This is an intensive day filled with paint, brushes, lettering and laughs. You will hone your Gothic (Block), Casual and Script letter forms through a hands-on process of practice, personal critique and expert guidance from Sign Painters very own Mike Meyer.

Create Your Own Lettering with Martina Flor
23 & 24 September, 10am - 5pm
The Art Academy, 165A Borough High Street, Mermaid Court, SE1 1HR

Engage with the process of drawing and refining a piece of your own custom lettering. Across the day you will be introduced to a variety of effective techniques to create lettering from scratch, under the guidance of Berlin-based letterer and author, Martina Flor.

Gold and Glass Workshop
23 & 24 September, 10am - 5pm
The Art Academy, 165A Borough High Street, Mermaid Court, SE1 1HR

Learn the basic techniques required to work with gold leaf for lettering and sign work. Working on flat panels, and in reverse on glass, you’ll be guided through the steps required to achieve a variety of different finishes.


Saturday 16 – Sunday 24 September
Hilton London Bankside, 2-8 Great Suffolk Street, SE1 0UG

This free lettering-themed installation features 27 original signwritten works glowing within a modern curiosity cabinet in the Hilton London Bankside lobby. Curated and created by the team at Better Letters, you are invited to cruise the peep holes and find your favourite glowing letter…


Wednesday 20 September, 7pm - 9pm
Devonshire House, 68 Union Street, SE1 1TD

Specialist speakers from a range of disciplines in typography and design will debate questions around the transitory nature of lettering and the interconnectedness of various lettering, calligraphic and type traditions. The panel includes Rob Saunders (Letterform Archive), Paul Antonio (Master Calligrapher), Sam Roberts (Better Letters and Ghost Signs) and will be chaired by Donald Hyslop (Tate Modern).


Wednesday 20 – Sunday 24 September
Devonshire House, 68 Union Street, SE1 1TD

A first for the UK, San Francisco’s Letterform Archive will pop up at Flat Iron Square in Bankside. The exhibition highlights the work designers produce on the way to final products utilising the breadth of the Letterform Archive collection. Includes the work of W.A. Dwiggins, Emigre Inc, Eric Gill, Philip Grushkin, Edward Johnston, Aaron Marcus, Herbert Matter, Piet Zwart and others. Join founder and curator Rob Saunders and librarian Amelia Grounds for a walkthrough of the exhibition. You’ll learn about analog production and get an up close look at the pieces.

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16 & 17 September
Design Studio, Sackler Centre for arts education, Victoria and Albert Museum

Pick a typeface then customise it to reflect your personality and create your own Font Selfie. Add this to the display, which will grow throughout the weekend to create an exciting collection of typographic self-portraits.

At 2pm each day, join author and Type Tasting founder Sarah Hyndman for a short talk about her research into typeface personalities.

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Saturday 16  – Sunday 24 September
Various Locations on Borough High Street

Literary legends of Bankside will come alive through a series of installations by master calligrapher Paul Antonio. Historic Borough High Street, one of London’s oldest thoroughfares, was walked by Chaucer, Dickens and Shakespeare. Quotes will be inscribed on windows in the letterforms of the period.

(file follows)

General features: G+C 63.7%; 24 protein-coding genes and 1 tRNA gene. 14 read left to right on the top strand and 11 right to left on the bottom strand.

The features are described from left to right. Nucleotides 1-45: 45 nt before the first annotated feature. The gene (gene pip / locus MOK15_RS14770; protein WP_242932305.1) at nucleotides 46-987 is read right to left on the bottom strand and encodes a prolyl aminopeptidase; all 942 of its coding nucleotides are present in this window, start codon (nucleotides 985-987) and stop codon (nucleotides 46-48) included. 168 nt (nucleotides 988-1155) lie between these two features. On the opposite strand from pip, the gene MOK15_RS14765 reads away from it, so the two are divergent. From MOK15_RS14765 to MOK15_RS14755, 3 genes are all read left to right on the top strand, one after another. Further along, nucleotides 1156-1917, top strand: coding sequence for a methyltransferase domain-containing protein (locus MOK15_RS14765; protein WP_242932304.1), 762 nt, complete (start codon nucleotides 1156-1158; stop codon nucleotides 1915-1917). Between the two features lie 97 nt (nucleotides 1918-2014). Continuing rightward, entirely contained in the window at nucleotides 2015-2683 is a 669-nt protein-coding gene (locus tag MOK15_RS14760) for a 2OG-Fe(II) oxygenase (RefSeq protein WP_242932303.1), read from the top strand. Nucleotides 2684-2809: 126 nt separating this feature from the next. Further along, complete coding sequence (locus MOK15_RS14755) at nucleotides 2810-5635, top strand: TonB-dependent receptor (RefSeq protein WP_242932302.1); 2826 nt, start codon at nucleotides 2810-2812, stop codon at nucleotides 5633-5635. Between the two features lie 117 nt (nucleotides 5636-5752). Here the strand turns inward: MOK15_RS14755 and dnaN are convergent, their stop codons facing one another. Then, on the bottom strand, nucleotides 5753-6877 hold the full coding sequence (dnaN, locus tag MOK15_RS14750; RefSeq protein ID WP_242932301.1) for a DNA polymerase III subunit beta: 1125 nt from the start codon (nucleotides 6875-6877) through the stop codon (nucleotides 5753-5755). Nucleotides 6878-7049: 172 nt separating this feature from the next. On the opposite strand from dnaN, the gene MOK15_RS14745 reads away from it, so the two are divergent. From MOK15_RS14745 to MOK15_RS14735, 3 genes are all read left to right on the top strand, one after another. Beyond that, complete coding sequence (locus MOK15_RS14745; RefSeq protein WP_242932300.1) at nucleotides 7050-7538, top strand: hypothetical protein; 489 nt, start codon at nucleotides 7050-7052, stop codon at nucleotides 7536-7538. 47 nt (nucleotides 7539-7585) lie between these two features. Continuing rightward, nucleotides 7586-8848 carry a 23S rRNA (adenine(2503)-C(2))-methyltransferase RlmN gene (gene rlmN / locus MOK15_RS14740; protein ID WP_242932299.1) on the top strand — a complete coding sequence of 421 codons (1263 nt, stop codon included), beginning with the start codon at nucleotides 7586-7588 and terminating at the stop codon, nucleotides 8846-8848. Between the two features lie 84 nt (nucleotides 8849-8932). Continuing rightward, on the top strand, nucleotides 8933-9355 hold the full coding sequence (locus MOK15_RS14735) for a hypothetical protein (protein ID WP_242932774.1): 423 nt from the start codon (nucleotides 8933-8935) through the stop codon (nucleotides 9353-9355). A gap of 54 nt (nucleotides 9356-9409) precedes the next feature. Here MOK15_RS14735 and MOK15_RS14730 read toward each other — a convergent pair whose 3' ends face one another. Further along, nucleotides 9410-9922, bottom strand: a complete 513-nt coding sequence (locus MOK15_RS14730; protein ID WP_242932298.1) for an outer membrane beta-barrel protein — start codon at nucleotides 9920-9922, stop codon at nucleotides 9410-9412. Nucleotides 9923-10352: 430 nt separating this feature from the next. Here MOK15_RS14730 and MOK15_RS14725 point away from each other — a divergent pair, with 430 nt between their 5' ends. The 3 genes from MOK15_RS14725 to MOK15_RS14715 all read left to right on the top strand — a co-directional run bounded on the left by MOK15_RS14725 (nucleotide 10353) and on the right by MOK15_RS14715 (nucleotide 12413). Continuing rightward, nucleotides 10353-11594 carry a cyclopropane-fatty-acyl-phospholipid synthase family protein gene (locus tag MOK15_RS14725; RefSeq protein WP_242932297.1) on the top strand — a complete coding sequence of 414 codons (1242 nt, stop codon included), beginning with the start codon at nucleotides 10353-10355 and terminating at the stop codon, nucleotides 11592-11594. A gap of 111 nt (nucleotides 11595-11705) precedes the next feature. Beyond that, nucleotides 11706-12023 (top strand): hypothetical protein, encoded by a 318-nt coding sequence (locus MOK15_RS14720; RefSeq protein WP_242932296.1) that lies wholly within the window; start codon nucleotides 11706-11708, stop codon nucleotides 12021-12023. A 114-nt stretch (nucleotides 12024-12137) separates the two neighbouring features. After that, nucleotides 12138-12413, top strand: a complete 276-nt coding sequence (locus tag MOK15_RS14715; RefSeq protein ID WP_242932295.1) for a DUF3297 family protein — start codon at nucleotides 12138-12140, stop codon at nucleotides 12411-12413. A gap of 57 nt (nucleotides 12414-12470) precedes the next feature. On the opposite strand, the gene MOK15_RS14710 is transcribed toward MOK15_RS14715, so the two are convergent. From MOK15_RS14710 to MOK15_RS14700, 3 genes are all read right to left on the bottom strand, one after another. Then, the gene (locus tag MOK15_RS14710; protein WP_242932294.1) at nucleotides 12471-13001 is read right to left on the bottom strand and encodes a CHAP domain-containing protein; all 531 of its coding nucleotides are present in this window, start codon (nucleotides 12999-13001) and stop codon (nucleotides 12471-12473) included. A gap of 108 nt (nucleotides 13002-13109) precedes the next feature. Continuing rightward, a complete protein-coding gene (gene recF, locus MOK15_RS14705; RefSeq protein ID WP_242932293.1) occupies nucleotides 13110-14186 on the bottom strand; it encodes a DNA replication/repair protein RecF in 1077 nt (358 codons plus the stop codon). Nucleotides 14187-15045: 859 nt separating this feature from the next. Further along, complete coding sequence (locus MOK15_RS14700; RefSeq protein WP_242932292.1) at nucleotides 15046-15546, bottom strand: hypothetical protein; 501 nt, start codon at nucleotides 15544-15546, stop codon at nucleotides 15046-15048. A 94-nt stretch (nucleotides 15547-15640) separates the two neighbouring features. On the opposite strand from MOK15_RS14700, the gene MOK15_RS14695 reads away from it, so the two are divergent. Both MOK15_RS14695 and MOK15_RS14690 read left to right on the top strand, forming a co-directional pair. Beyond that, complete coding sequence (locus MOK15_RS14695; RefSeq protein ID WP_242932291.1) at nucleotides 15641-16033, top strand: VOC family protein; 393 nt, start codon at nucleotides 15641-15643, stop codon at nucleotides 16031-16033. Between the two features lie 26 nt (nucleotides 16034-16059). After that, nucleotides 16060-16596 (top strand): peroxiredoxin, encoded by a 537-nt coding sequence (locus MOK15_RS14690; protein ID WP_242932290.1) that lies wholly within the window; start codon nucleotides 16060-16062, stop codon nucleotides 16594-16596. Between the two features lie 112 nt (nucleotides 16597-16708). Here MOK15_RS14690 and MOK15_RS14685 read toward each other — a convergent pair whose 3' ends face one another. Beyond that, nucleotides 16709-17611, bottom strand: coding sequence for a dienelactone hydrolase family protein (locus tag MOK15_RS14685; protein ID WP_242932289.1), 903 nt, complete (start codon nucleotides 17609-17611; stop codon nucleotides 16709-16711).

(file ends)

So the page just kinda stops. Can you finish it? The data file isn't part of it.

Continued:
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Saturday 16  – Sunday 24 September, 10am - 5pm
dn&co, 3 Tyers Gate,

Brand and design agency dn&co will be celebrating the work of iconic 20th century German graphic designer Otl Aicher at its gallery Ground Floor Space in Bermondsey as part of the London Design Festival.

Forty years after it was created, the exhibition and limited edition book revisits how Aicher took what was expected of the small tourist town of Isny im Allgäu in Southern Germany, and defied it with a kit of 128 pictograms – in a way that was miles ahead of its time. The collection of rare prints will be the most comprehensive collection of Aicher’s Isny work to be seen in the UK.

A new adventure



The past year has been pretty busy, I moved house, got married, and perhaps the most daunting yet exciting of all, I launched a business. I've always had an ambition to run my own company since working for the family business whilst at university. The entrepreneurial spirit must run in the family.

After 17 years in the signage industry working across a range of different positions, project managing major wayfinding and environmental branding schemes, delivering global multi-site roll outs and designing bespoke signage, the time was right.

It's not just a job, I'm passionate about this industry; the craft, the tradition, the creativity, the engineering, the fact the final product is so visual, so subjective, so incredibly important, and in some cases incredibly permanent. I am a self professed sign geek and my travels always feature an element of sign spotting (I can thoroughly recommend a few if you ever get the opportunity -  the Neon Boneyard in Las Vegas, the Letterform Archive in San Francisco, the Buchstauben Museum in Berlin, Ghostsigns walking tours in London or just wandering cities and looking up at signage and lettering in the built environment for inspiration.)

Now I'll be driving all of this passion and inspiration, my influences, everything I've learnt, my creativity and my practical experience into my own company.

I am very proud to introduce THIS WAY, a brand new signage consultancy. If any of your projects involve signage, we'd love to talk to you.